Not “altar rations,” or the judicious care and feeding of your giantess.
Plunging into being an indie author, self-marketing machine, and paraphiliac fetishist has been an educational experience. It had better be, or all that experimentation and exploration has been for naught. And my philosophy is that if I’ve learned anything, it should be shared with anyone who’s paying attention.
I’m scaling back my strategy and intent. I gave it nearly everything I could for a few years, and the ROI just isn’t there. Not to turn a hobby into a business, but I did want to see if it was sustainable for a fetish writer to earn some money for his work, as opposed to most people’s current model of laboring over quality content and distributing it for free. In doing that, though, one has to ask: to what end? What’s the goal to achieve by working so hard to improve your craft and put out beautiful images and evocative stories for free? When does that stop? How do you know you’re done? And when you’re done, what do you have at the end of it?
The money, unfortunately, is in commissions. I have mixed feelings about this. I can’t sell a novella for $3, but someone’s willing to pay upward of $50 for a 5,000-word short story? Is that ethical? And yet I learned from my first writers’ panel at SizeCon 2017 that some writers see nothing wrong with charging much, much more.
But after loading several stories onto Smashwords, and all of those plus one exclusive title to Amazon, I see that no, the money’s just not there. It’s in commissions. People who are willing to reach out to you and pay top dollar for creative work catering to their specific tastes earns much more money, month after month, than selling 30,000-word novellas centering on your specific interests. Or mine.
I have to turn the lens back upon myself: Am I the problem? Are my tastes so pedestrian and outmoded that the readership has moved beyond them? I write about mostly white characters, mostly heterosexual relationships, mostly humans. Everyone else is Furries, kaiju, destruction and humiliation, genderqueering, polyamory, with more avant concepts all the time. Culture evolves rapidly with most of the world connected and sharing ideas online. Consumers have a very cutting-edge appetite, and maybe it’s a taste for anything new. But there I am, trotting around in my little rut, writing about big women and tiny men as though anyone was still into that.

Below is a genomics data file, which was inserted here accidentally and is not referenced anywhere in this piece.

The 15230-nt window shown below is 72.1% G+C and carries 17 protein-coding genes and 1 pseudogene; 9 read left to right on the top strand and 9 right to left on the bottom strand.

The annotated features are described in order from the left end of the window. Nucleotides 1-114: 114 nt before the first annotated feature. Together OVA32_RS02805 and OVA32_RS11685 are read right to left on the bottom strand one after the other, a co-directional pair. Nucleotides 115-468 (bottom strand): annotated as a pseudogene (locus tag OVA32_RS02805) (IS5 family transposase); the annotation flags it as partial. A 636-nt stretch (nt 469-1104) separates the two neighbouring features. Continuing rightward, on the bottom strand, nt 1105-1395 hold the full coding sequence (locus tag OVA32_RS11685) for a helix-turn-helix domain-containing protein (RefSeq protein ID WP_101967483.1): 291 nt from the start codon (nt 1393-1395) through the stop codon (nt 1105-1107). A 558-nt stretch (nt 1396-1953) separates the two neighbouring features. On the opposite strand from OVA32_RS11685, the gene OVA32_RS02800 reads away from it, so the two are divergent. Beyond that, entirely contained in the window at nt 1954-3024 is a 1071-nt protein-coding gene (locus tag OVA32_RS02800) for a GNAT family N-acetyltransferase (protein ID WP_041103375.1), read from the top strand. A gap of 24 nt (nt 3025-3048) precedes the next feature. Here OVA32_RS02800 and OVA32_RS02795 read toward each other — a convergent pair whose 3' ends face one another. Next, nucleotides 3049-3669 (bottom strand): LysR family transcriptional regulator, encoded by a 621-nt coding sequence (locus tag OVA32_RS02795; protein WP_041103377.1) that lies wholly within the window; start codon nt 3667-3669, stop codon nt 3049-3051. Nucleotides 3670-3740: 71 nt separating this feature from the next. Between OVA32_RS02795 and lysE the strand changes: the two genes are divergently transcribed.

And it was ill-conceived to expect to develop a sideline income from this demographic anyway. Who would target an audience that’s hallmarked by searching for free material (and now one crushed by layoffs and furloughs, during a pandemic) and expect to turn a buck? That was short-sighted of me, and it was really dumb to think that I could put my material out there and, say, convert Normies into liking this stuff, just because I write well. It’s not that mainstream tastes aren’t into G/t: they’re actually repulsed by it. I’ve talked about this fetish, my fiction, with friends and acquaintances, and sometimes they just laugh at the ridiculous image that forms in their mind. Other people, yeah, men and women have been outright repulsed at the idea of confronting a gigantic vagina, to say nothing of crawling inside it. How can you possibly work with a boob the size of a Mini Cooper? Maybe they’re hung up on the biological reality of what all this denotes, rather than that rosy-gazed, fantastic interpretation we come at it with.